Defense News Roundup: Boeing Gets Contracts for Bombers ... and Bombs

The U.S. military has a reputation as a somewhat secretive organization. But in one respect at least, the Pentagon is one of the most "open" of our government agencies. Every day of the week, rain or shine, the Department of Defense tells U.S. taxpayers what contracts it's issued, to whom, and for how much -- all right out in the open on its website.

So what has the Pentagon been up to this week?

DoD is budgeted to spend about $6.2 billion a week on military hardware, infrastructure projects, and supplies in fiscal 2014. (A further $5.6 billion a week goes to pay the salaries and benefits of U.S. servicemen and servicewomen.) However, this past week's spending ran considerably under budget at just $2.29 billion in contracts awarded.

And what did the generals get for their (read "our") money?

Did the Air Force's B-1B Lancer bomber just get a stay of execution? Photo: Wikimedia Commons.

Hey! That doesn't look like an A-10
For months, Congress and the U.S. Air Force have been going back and forth about whether to keep or cancel the A-10 Warthog -- and if they do keep it, about what other aircraft might need to be mothballed to free up money to keep the Warthog flying. One option that's received some press lately has been to cancel an entire other class of aircraft, such as the B-1B "Lancer" bomber. According to Air Force officials, canceling just the 66 B-1 bombers the Air Force has in inventory could free up enough funds to keep all 326 of its A-10s flying.

But in an indication that this may not be the way the wind is blowing, the Air Force awarded Boeing a $10 million contract Wednesday to continue making repairs on 23 B-1B aircraft through July 2016. Just as you're unlikely to sink more money into the family car before trading it in for a new ride, though, the Air Force is not likely to be sinking funds into repairing B-1s that it's expecting to retire.

Implication: The Air Force is not seriously thinking about retiring the B-1B.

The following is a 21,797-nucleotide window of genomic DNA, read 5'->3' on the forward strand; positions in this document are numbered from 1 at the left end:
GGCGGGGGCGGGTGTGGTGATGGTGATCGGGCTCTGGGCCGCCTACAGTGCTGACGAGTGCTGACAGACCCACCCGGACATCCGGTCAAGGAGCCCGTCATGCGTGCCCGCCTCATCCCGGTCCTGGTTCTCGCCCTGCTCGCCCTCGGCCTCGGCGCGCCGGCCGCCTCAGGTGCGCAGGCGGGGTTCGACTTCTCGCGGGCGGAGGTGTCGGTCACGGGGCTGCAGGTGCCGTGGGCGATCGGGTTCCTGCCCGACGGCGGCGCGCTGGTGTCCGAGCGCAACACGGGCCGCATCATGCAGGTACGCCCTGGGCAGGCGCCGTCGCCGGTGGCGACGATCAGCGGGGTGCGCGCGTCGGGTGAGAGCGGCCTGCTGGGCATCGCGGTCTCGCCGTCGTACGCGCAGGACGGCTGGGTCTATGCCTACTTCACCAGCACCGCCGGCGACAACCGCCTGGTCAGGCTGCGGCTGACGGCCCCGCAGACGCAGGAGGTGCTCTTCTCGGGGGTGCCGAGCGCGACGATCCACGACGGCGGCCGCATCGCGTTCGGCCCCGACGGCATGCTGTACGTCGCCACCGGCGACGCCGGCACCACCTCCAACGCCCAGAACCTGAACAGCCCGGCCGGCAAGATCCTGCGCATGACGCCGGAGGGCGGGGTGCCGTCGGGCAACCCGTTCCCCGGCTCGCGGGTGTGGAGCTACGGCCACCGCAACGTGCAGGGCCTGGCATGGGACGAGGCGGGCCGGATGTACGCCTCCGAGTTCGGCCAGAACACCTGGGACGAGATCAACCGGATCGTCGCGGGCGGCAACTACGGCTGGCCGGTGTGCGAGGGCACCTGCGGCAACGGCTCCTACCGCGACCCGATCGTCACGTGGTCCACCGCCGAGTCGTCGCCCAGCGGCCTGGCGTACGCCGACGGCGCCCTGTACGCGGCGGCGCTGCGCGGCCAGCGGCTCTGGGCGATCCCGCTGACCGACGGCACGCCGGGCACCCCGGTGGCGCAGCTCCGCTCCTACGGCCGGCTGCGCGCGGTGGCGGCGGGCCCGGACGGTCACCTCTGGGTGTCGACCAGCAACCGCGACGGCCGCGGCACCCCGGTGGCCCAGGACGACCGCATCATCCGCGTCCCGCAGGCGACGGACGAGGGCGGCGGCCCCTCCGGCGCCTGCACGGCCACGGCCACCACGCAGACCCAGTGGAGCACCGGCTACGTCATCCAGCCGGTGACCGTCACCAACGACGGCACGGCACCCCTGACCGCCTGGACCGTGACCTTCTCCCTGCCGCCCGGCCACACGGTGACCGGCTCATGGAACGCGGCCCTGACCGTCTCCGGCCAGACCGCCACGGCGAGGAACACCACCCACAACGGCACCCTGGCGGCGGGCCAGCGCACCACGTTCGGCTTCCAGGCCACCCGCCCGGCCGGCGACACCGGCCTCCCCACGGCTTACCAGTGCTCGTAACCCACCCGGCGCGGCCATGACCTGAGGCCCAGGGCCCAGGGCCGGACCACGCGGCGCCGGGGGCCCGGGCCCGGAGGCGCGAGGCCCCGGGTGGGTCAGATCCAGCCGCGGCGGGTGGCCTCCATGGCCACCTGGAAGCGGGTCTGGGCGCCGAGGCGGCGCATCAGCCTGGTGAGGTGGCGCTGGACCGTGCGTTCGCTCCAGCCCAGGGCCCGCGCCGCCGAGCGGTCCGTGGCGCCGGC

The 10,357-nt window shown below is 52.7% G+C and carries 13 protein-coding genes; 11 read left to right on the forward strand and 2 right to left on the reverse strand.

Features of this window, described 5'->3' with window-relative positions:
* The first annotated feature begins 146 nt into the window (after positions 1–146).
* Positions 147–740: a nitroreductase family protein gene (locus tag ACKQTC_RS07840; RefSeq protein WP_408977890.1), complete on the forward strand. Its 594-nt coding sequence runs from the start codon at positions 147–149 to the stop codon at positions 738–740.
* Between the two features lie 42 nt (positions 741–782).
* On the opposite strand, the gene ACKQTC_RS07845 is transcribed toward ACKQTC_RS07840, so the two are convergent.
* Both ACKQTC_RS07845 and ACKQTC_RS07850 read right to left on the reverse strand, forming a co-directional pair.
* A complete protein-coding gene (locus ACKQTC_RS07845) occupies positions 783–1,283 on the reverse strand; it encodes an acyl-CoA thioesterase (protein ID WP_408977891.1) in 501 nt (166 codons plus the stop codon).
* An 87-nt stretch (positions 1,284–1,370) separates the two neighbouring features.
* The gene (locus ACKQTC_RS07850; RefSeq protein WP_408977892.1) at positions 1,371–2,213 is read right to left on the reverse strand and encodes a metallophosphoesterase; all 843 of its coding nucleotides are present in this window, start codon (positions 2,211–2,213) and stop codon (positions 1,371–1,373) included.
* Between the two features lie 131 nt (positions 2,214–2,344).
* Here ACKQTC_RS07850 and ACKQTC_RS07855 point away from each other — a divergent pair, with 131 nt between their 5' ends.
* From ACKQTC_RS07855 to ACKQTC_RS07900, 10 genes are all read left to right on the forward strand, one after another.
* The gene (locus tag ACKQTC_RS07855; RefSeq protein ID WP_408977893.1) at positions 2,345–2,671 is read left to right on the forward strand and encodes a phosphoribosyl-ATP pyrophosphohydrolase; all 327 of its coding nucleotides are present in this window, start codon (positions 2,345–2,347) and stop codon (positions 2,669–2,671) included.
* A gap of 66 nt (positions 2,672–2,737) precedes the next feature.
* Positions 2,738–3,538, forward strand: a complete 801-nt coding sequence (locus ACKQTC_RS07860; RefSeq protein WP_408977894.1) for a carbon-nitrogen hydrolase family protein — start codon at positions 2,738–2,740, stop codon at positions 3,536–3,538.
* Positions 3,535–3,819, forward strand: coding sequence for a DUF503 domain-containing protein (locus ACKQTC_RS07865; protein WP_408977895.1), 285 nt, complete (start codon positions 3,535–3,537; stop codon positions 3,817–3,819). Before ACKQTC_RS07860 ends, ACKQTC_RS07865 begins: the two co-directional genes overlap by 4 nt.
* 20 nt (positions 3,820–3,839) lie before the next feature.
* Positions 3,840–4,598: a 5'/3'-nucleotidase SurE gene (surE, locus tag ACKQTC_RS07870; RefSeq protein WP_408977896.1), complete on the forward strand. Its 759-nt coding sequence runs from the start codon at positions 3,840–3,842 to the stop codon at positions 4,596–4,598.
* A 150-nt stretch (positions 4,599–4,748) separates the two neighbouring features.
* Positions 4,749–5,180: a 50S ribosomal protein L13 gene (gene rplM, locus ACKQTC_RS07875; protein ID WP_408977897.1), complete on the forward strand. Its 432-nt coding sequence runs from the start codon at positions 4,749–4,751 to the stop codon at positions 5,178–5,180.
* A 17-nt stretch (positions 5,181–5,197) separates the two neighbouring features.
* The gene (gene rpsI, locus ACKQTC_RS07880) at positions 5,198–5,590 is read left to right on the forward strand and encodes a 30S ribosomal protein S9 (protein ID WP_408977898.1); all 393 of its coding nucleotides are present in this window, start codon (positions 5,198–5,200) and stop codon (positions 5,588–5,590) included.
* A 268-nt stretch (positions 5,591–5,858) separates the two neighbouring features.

Eyes in the sky
In other aviation news, Northrop Grumman  collected a total of nearly $70 million in contracts for spare engines, avionics data, and "equivalent flight hours" fatigue testing on E-2D Advanced Hawkeye airborne early warning aircraft on Monday.

Last week, if you recall, the Navy had awarded Northrop a much bigger Advanced Hawkeye contract -- $3.64 billion big -- to deliver 25 E-2D Advanced Hawkeyes through August 2021. This week's smaller awards will help fund work putting the Hawkeyes through their paces, and getting a better idea of how long the new aircraft will stand the test of time -- and how soon the Navy should expect to have to ante up more money to buy new airborne early-warning birds.

U.S. Navy E-2D Advanced Hawkeye AEW aircraft taking off from the deck of the aircraft carrier USS Harry S. Truman (CVN 75). Photo: Wikimedia Commons.

Who will watch the watchers?
Advanced Hawkeyes fly as high as 6.5 miles above sea level while watching over their carrier strike groups, keeping a lookout for hostile warships, missiles, and aircraft. To reach a higher vantage point, you pretty much have to go to space ... or hitch a ride with someone who's already up there.

That was the subject of an even bigger Pentagon contract awarded this week -- a $495 million "Hosted Payload Solutions" contract to buy space aboard orbiting commercial satellites, into which the Pentagon can slot in some of its own communications and surveillance "payloads." Like renting an office building and then subleasing out unneeded floorspace, commercial firms sometimes agree to "host" military payloads aboard their satellites for compensation. On Thursday, the Pentagon awarded 13 firms the right to offer it hosting space at attractive rates. Firms such as Airbus, Boeing, and Intelsat will bid against each other for the privilege of hosting Pentagon equipment aboard their orbiting satellites through 2029.

Opportunities on the horizon
So much for the contracts that everyone knows about. Now, let's end this week's roundup with one contract that you may not yet have heard of.

In a late-breaking announcement, on Monday, the U.S. Defense Security Cooperation Agency, or DSCA, confirmed that the week before (the Thursday before July 4, to be precise), it had notified Congress of a planned sale of nearly 1,000 "kits" used to convert conventional "dumb" bombs into "smart" ones.

Dubbed "Joint Direct Attack Munitions," 913 of these kits will be sold to the government of Singapore for use in converting its arsenal of Mk-84 2000-lb. bombs into smart bombs. Additionally, principal contractor Boeing will supply Singapore with 100 bomb fuzes, and 300 laser guidance sets. DSCA noted that the contract will be worth $63 million to Boeing if Congress approves it.

Unapproved as of this moment, this last contract hasn't yet been officially announced. For now, few investors know about it, or are weighing the implications of this arms sale, and others that may follow it, into their valuations for Boeing. Now, you can be one of them.

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The Mk-84 is one of the bigger bombs that can be made "smart" with a JDAM kit. Illustration: Wikimedia Commons.

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